Fines for not following the leagues rules of conduct were five dollars for the first offense, ten for the second, suspension for the third. In 1944, Josephine "JoJo" D'Angelo was fired for cutting her hair short; the women's contracts were much stricter about behavior than in the men's league, each team was assigned its own chaperone by the league. The AAGPBL peaked in attendance during the 1948 season; the Rockford Peaches won the most league championships with four. The Milwaukee/Grand Rapids Chicks were second with three; the Racine Belles and the South Bend Blue Sox each won two, the Kalamazoo Lassies won in the league's final season. The 1992 film A League of Their Own, although fictionalized, covers the founding and play of this league. Geena Davis, Lori Petty, Rosie O'Donnell and Tom Hanks were the stars of the film, directed by Penny Marshall; the league is the forerunner of later-day professional league sports played by women. Lois Siegel documented the All-American Girls Professional Baseball League in her film Baseball Girls, produced by the National Film Board of Canada.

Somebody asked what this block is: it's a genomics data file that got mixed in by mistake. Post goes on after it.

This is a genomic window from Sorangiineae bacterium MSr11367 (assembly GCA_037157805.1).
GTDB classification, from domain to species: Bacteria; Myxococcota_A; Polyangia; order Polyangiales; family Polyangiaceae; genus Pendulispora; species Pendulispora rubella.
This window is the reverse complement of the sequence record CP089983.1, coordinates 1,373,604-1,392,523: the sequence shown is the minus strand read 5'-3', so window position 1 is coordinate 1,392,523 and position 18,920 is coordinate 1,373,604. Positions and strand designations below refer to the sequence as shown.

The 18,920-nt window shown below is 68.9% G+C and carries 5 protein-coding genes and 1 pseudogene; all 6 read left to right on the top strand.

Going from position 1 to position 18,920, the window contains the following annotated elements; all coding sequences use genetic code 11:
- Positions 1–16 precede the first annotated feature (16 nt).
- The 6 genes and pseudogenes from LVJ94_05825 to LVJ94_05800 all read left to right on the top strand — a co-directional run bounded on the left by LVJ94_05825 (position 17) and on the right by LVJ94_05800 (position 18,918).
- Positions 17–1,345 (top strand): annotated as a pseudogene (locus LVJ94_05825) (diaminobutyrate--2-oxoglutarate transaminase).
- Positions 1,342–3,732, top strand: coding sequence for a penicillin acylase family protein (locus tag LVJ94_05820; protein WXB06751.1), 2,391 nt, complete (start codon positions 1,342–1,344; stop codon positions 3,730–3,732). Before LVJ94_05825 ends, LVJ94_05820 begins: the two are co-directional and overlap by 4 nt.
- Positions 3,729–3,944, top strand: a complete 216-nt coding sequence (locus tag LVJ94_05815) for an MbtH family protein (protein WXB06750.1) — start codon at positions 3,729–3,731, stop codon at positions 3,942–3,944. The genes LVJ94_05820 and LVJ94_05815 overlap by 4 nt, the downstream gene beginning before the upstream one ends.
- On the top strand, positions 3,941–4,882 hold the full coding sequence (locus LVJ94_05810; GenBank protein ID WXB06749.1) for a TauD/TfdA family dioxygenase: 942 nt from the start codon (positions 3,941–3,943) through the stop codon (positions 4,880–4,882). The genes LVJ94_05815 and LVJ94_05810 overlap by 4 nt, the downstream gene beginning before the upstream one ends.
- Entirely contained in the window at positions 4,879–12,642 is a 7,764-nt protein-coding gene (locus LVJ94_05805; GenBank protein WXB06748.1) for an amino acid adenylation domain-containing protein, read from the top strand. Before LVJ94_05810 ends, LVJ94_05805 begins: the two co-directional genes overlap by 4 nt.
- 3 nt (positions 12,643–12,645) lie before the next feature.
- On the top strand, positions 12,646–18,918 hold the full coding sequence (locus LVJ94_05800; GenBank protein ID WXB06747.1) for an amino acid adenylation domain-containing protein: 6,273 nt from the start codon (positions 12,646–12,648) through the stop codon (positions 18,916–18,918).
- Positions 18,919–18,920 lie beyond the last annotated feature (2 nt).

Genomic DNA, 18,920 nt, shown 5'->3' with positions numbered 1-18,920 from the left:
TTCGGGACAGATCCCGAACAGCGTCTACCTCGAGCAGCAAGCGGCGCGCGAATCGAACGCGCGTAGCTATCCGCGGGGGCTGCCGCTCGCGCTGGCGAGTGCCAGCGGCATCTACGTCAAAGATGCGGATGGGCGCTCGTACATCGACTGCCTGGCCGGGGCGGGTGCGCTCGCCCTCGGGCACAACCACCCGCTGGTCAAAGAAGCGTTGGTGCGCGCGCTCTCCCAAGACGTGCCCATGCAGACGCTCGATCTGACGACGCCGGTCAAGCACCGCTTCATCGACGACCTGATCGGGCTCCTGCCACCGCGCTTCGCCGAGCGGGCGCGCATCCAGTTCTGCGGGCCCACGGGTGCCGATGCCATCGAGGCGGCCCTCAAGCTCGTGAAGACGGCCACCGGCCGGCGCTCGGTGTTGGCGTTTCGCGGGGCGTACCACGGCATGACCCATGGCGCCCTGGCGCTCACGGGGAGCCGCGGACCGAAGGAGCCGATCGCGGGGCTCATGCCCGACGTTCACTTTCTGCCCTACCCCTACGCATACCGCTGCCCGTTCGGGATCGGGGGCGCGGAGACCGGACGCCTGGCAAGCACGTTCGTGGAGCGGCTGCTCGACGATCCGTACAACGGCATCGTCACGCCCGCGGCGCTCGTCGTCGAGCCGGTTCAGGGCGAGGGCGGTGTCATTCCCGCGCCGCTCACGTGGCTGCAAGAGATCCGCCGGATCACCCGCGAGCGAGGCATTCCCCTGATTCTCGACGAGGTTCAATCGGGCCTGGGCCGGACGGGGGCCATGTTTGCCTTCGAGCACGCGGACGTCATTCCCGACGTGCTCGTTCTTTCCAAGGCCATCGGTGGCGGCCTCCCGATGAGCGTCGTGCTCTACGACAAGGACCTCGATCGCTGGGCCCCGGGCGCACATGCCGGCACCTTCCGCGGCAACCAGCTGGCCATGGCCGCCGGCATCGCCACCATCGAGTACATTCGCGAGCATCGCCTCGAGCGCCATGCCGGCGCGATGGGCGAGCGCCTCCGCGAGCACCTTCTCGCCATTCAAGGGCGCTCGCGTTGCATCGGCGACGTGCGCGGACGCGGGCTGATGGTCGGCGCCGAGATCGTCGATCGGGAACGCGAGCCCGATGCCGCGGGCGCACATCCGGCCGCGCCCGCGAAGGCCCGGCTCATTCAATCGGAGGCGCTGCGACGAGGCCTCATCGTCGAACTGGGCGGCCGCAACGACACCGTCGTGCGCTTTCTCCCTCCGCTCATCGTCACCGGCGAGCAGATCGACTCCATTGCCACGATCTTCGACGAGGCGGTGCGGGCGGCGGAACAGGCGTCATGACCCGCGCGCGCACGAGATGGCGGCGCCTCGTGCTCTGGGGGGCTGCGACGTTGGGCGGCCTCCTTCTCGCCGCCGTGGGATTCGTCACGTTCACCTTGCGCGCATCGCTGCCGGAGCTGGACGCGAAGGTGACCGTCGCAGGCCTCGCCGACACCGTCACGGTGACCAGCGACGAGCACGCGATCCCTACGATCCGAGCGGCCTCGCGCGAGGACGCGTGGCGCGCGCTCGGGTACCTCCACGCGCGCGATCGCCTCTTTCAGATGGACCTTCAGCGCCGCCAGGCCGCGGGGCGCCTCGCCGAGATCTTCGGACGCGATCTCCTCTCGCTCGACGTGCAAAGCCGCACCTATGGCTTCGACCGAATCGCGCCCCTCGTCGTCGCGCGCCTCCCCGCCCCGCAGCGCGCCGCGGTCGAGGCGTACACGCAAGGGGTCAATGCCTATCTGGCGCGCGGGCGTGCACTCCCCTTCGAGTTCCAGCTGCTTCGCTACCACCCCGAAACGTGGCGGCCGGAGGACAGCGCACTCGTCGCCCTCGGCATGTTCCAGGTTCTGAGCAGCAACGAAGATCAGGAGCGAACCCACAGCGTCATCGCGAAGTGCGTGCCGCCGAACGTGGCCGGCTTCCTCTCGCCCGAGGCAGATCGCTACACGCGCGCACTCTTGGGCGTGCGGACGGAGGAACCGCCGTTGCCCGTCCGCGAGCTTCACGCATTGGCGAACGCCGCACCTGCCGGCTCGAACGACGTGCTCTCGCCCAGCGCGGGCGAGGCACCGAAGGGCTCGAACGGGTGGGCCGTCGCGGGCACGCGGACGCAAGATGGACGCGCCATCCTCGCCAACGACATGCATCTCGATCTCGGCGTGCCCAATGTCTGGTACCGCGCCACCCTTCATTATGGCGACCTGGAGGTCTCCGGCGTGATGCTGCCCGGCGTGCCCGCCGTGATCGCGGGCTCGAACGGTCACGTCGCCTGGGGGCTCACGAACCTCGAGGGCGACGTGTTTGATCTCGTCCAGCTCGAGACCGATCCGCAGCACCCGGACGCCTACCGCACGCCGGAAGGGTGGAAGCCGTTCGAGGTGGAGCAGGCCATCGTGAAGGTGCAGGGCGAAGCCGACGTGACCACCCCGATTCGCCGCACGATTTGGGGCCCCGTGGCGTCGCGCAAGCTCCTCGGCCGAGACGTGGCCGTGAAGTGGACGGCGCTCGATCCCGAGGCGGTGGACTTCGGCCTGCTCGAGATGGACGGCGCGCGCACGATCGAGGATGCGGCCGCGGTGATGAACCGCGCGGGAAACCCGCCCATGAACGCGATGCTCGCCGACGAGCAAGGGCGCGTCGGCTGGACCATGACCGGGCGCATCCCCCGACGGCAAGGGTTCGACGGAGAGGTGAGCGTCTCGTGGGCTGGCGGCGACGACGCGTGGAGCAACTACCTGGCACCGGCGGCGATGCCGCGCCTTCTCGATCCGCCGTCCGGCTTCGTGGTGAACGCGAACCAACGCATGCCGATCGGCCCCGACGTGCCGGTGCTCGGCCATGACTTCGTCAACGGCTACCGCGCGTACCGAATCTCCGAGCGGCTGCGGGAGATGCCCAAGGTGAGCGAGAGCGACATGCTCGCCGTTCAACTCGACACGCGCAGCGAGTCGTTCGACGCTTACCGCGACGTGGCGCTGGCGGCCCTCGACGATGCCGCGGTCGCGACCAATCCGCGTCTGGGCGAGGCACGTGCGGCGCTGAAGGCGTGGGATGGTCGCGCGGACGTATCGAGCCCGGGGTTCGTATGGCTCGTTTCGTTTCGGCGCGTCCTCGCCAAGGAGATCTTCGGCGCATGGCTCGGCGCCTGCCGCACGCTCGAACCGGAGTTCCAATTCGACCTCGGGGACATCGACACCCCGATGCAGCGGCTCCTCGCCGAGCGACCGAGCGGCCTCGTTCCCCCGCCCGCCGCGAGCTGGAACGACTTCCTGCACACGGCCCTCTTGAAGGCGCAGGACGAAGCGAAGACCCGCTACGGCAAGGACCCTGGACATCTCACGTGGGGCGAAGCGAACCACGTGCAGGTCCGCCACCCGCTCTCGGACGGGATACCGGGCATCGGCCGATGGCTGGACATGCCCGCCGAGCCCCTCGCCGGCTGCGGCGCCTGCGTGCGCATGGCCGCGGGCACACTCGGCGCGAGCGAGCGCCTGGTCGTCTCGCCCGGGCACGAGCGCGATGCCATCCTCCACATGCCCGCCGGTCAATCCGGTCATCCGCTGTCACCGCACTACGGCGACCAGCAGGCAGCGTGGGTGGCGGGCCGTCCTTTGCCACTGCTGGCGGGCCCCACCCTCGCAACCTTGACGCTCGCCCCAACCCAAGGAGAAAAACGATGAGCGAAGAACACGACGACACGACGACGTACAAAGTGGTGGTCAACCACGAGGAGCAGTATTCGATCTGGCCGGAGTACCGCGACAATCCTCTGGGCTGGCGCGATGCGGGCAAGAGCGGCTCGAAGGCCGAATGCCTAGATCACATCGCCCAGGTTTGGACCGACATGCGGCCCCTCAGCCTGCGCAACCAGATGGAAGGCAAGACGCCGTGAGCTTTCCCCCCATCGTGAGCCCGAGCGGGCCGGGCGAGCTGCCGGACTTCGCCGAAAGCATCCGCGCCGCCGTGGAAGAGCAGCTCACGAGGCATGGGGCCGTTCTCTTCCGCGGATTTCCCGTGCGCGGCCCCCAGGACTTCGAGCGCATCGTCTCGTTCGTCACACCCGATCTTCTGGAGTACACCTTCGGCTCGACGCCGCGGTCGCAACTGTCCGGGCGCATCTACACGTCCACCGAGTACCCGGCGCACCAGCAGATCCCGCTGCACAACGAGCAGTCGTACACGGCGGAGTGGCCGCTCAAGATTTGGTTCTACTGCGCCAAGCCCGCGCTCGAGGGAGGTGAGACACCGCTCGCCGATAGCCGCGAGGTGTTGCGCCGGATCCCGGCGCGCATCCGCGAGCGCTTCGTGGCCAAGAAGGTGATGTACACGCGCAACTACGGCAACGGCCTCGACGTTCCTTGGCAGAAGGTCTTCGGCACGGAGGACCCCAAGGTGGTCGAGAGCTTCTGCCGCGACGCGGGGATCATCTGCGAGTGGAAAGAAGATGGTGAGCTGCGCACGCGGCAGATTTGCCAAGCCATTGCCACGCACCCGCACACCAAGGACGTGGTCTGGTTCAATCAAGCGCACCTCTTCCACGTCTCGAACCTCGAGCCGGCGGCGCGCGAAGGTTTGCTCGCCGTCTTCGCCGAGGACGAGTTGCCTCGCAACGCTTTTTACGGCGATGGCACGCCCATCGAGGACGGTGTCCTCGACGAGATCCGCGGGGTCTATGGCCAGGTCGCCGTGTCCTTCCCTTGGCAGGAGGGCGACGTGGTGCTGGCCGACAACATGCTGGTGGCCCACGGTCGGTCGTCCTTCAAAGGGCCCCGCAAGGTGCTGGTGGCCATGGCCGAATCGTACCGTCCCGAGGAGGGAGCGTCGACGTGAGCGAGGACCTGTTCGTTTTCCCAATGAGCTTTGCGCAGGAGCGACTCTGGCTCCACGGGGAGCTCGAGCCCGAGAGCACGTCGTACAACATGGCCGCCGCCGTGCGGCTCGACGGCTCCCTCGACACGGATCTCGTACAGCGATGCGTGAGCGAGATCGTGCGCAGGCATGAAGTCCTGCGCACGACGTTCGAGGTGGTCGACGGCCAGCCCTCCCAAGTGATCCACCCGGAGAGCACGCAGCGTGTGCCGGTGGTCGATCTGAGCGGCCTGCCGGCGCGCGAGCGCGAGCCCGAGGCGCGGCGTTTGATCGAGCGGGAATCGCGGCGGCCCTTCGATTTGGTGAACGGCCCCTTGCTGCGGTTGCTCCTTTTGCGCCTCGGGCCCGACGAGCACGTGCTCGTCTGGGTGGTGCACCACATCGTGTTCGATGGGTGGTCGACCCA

Nevada is a state in the Western United States. It is bordered by Oregon to the northwest, Idaho to the northeast, California to the west, Arizona to the southeast and Utah to the east. Nevada is the 7th most extensive, the 32nd most populous, but the 9th least densely populated of the U. S. states. Nearly three-quarters of Nevada's people live in Clark County, which contains the Las Vegas–Paradise metropolitan area where three of the state's four largest incorporated cities are located. Nevada's capital, however, is Carson City. Nevada is known as the "Silver State" because of the importance of silver to its history and economy, it is known as the "Battle Born State", because it achieved statehood during the Civil War. Nevada is desert and semi-arid, much of it within the Great Basin. Areas south of the Great Basin are within the Mojave Desert, while Lake Tahoe and the Sierra Nevada lie on the western edge. About 86% of the state's land is managed by various jurisdictions of the U. S. federal government, both civilian and military.